Futuristic technologies are part of the drill when it comes to the technological realm. The main challenge when it comes to these is the immense costs that come with the level of innovation. Self-driving cars are a well-echoed name in this domain, and it seems like, despite the major shifts and changes, the self-driving car market is gaining momentum and strength, with well-off companies taking over the steering wheel of the same.
Recent news concerning the same which created quite a ripple was the acquisition of Lyft’s Level 5, the self-driving unit by Woven Planet, a subsidiary of Toyota. The acquisition was for a whopping amount of $550 million. Post-acquisition, Toyota will hold the steering wheel, completely controlling Lyft’s technology and its team consisting of 300 people. Lyft will continue to remain in the picture, adding to the self-driving efforts of Toyota, helping the company to commercialize the technology, if and when it touches reality.
This particular acquisition is of considerable significance since it comes in the context of major changes in the self-driving car industry. It is an indication that the major control of the self-driving market will rest in the hands of a few wealthy companies that are capable of withstanding the huge and challenging costs, while also shouldering the related challenges that come with the same.
The Challenging Cost of Innovation
One of the major challenges faced by self-driving car projects is the monumental cost of technology. The high costs can send a chill down the spine of companies that want to invest in the self-driving car industry, particularly because of the added risk of late and to an extend, uncertain, return on investment.
Deep reinforcement learning, the core software used carries the label of being the most expensive and challenging branch of artificial intelligence. The compute resources required for training these models require humongous costs. Hardware resources alone for these projects drink up a lot of money.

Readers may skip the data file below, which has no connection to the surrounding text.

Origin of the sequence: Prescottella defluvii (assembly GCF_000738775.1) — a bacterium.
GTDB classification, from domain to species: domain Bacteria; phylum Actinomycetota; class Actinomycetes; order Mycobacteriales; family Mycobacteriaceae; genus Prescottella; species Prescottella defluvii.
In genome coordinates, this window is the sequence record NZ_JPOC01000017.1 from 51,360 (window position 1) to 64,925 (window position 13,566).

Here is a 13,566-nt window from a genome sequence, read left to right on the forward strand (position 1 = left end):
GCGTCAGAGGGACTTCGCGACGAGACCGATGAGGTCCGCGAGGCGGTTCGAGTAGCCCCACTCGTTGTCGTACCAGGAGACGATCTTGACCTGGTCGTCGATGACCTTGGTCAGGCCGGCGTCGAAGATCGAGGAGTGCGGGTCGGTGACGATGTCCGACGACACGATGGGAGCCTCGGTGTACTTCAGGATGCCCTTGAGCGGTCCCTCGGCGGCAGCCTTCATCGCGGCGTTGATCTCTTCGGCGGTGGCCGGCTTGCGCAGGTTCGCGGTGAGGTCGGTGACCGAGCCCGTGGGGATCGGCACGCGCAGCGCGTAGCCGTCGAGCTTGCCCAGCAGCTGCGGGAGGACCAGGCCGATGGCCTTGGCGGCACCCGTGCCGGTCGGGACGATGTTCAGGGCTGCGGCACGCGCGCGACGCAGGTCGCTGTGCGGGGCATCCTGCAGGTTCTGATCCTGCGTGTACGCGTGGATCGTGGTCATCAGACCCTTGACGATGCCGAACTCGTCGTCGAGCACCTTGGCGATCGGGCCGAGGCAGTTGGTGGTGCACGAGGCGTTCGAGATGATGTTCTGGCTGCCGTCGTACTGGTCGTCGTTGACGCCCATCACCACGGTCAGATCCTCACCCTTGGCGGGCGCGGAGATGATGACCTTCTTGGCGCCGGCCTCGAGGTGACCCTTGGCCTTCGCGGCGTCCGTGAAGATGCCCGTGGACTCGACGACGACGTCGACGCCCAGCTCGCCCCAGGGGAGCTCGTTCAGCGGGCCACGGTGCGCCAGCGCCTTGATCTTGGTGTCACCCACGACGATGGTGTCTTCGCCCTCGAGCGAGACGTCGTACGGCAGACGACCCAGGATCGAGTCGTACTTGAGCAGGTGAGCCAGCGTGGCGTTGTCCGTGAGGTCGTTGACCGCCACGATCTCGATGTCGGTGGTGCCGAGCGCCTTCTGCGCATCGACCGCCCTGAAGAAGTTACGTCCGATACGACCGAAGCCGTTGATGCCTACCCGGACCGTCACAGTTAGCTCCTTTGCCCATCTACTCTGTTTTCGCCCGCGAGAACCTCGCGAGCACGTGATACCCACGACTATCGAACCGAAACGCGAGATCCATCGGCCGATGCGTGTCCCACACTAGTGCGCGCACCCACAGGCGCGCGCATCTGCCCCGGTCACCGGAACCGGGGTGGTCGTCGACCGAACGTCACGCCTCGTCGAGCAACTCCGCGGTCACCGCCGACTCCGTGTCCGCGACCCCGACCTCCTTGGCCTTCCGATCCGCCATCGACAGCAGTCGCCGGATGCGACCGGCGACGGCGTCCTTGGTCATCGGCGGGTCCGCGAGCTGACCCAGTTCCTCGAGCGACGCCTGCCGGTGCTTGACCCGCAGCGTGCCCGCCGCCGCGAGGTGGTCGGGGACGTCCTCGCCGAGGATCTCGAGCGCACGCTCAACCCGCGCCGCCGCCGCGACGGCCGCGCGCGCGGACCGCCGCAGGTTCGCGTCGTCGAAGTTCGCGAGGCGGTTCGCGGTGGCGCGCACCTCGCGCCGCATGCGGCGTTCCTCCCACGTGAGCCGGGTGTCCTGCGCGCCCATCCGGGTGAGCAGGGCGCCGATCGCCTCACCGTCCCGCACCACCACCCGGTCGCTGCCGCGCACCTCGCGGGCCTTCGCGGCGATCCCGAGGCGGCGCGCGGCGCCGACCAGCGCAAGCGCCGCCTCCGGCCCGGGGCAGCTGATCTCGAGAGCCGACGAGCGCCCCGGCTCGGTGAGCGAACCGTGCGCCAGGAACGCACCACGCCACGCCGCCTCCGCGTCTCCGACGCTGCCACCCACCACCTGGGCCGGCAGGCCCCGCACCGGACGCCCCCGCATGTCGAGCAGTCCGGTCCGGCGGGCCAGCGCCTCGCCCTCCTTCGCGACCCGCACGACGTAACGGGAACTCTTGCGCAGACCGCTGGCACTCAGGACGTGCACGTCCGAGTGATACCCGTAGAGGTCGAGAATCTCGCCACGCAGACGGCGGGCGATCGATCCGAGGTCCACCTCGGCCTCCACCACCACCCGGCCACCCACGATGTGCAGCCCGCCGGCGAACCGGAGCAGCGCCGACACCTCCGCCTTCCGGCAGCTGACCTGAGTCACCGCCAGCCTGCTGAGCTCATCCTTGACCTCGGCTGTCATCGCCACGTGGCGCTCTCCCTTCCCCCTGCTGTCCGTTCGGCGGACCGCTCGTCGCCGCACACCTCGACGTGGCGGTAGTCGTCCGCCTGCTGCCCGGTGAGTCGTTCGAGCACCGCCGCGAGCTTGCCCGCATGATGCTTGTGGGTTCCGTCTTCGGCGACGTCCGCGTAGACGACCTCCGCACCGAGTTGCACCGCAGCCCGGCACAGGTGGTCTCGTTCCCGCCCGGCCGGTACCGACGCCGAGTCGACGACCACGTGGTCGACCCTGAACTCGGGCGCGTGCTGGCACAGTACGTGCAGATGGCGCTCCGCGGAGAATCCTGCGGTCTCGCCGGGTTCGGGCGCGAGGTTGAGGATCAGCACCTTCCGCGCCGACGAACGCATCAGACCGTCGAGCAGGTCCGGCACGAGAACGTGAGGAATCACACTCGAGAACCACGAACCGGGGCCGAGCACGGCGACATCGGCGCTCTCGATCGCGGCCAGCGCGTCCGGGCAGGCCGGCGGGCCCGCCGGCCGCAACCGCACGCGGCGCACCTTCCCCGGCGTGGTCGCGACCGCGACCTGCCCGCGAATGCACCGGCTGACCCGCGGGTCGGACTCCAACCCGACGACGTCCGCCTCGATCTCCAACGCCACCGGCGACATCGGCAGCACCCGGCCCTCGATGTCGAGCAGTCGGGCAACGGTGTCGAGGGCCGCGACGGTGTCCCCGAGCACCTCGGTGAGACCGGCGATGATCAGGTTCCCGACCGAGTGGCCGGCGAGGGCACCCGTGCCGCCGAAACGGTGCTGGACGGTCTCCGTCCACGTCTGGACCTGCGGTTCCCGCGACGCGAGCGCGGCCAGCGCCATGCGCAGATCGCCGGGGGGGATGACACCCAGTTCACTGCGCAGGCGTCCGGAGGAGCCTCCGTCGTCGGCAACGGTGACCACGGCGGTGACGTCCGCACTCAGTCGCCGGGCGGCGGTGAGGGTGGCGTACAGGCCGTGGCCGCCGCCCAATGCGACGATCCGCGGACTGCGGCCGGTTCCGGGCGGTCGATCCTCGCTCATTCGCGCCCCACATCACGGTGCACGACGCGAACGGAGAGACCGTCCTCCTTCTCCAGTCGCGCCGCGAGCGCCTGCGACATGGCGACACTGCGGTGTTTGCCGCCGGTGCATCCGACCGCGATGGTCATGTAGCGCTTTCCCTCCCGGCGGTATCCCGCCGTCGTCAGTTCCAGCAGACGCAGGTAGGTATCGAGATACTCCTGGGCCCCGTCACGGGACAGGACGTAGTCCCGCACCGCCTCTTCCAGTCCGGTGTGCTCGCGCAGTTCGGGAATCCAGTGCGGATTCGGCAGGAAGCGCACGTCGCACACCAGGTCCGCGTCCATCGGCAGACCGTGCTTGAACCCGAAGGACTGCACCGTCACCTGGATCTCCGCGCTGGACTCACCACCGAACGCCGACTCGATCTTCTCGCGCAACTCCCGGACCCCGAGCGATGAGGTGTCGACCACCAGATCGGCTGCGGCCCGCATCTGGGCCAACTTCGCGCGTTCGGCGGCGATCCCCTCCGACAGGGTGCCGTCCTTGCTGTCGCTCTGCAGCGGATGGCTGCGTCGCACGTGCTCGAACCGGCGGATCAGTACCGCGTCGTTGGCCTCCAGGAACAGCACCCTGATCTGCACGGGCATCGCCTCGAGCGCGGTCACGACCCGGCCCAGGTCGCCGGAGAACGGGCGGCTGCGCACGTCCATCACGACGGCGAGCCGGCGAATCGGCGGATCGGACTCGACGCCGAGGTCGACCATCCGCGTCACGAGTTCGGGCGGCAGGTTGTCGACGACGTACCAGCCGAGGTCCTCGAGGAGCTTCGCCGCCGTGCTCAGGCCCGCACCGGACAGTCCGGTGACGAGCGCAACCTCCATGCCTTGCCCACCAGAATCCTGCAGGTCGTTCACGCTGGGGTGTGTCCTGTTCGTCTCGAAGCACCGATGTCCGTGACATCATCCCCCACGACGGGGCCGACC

Added to this challenge is the timeframe of these projects, which span over years and years before shaping up into a desirable form. And since reinforcement learning models require training based on real-world data, the continuously changing environment of the same also poses a serious challenge.
To cope with this, some companies develop their own virtual environments to facilitate the training. However, they entail costs and expenses of their own, and wouldn’t completely be equal to real-world training.
These costs and challenges strain the profitability of the companies, draining them of their resources and putting them in line with a certain risk factor. If the reports are to be believed, the sale of Level 5 will tone down the operating costs of Lyft by $100 million. These costs were the same reason why Uber sold off its driverless car unit.
A self-driving car program that is profitable is still a fantasy and might take time till it touches the line of reality.
The uncertainty surrounding the self-driving car industry is the major reason why companies with rather small pockets are moving and blending in with those that can shoulder these huge costs, without falling off their pedestal. Toyota’s acquisition of Lyft is only one among the long list of companies that are on the way to joining companies with big pockets.
With the veil falling off, and fantasies being converted into clear reality, more startups will merge with a few companies, leading to the consolidation of the self-driving car markets, with a few major players holding the wheel of control.